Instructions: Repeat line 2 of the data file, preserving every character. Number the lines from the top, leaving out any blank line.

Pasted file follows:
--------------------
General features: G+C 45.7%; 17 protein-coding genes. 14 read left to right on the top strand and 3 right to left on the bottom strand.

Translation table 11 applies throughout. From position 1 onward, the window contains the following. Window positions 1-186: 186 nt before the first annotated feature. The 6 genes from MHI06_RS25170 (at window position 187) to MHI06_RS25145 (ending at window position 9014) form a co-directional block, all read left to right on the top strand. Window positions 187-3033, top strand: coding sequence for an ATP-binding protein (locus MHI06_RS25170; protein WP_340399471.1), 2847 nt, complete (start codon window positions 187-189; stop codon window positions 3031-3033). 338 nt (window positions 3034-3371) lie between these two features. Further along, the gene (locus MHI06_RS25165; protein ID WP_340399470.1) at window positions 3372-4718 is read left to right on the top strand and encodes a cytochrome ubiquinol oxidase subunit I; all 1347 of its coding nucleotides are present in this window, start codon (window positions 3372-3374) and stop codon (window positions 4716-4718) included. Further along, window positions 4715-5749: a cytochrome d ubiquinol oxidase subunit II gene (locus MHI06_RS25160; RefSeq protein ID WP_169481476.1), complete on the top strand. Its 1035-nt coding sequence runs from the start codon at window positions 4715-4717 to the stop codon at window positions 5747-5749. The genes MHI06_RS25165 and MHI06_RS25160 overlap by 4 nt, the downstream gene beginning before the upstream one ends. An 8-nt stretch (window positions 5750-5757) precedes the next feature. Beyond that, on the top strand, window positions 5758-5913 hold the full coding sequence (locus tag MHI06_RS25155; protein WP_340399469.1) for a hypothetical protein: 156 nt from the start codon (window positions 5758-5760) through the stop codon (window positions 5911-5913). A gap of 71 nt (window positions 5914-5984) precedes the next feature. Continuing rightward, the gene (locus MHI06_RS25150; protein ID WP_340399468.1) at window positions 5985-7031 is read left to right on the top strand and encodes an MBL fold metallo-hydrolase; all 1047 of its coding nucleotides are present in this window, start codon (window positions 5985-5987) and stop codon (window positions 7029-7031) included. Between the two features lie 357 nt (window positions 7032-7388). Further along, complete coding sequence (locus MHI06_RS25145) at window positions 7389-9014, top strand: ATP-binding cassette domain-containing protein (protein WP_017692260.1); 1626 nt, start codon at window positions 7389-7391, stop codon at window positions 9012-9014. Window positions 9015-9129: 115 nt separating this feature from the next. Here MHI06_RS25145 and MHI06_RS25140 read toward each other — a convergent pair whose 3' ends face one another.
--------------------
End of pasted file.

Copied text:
Translation table 11 applies throughout. From position 1 onward, the window contains the following. Window positions 1-186: 186 nt before the first annotated feature. The 6 genes from MHI06_RS25170 (at window position 187) to MHI06_RS25145 (ending at window position 9014) form a co-directional block, all read left to right on the top strand. Window positions 187-3033, top strand: coding sequence for an ATP-binding protein (locus MHI06_RS25170; protein WP_340399471.1), 2847 nt, complete (start codon window positions 187-189; stop codon window positions 3031-3033). 338 nt (window positions 3034-3371) lie between these two features. Further along, the gene (locus MHI06_RS25165; protein ID WP_340399470.1) at window positions 3372-4718 is read left to right on the top strand and encodes a cytochrome ubiquinol oxidase subunit I; all 1347 of its coding nucleotides are present in this window, start codon (window positions 3372-3374) and stop codon (window positions 4716-4718) included. Further along, window positions 4715-5749: a cytochrome d ubiquinol oxidase subunit II gene (locus MHI06_RS25160; RefSeq protein ID WP_169481476.1), complete on the top strand. Its 1035-nt coding sequence runs from the start codon at window positions 4715-4717 to the stop codon at window positions 5747-5749. The genes MHI06_RS25165 and MHI06_RS25160 overlap by 4 nt, the downstream gene beginning before the upstream one ends. An 8-nt stretch (window positions 5750-5757) precedes the next feature. Beyond that, on the top strand, window positions 5758-5913 hold the full coding sequence (locus tag MHI06_RS25155; protein WP_340399469.1) for a hypothetical protein: 156 nt from the start codon (window positions 5758-5760) through the stop codon (window positions 5911-5913). A gap of 71 nt (window positions 5914-5984) precedes the next feature. Continuing rightward, the gene (locus MHI06_RS25150; protein ID WP_340399468.1) at window positions 5985-7031 is read left to right on the top strand and encodes an MBL fold metallo-hydrolase; all 1047 of its coding nucleotides are present in this window, start codon (window positions 5985-5987) and stop codon (window positions 7029-7031) included. Between the two features lie 357 nt (window positions 7032-7388). Further along, complete coding sequence (locus MHI06_RS25145) at window positions 7389-9014, top strand: ATP-binding cassette domain-containing protein (protein WP_017692260.1); 1626 nt, start codon at window positions 7389-7391, stop codon at window positions 9012-9014. Window positions 9015-9129: 115 nt separating this feature from the next. Here MHI06_RS25145 and MHI06_RS25140 read toward each other — a convergent pair whose 3' ends face one another.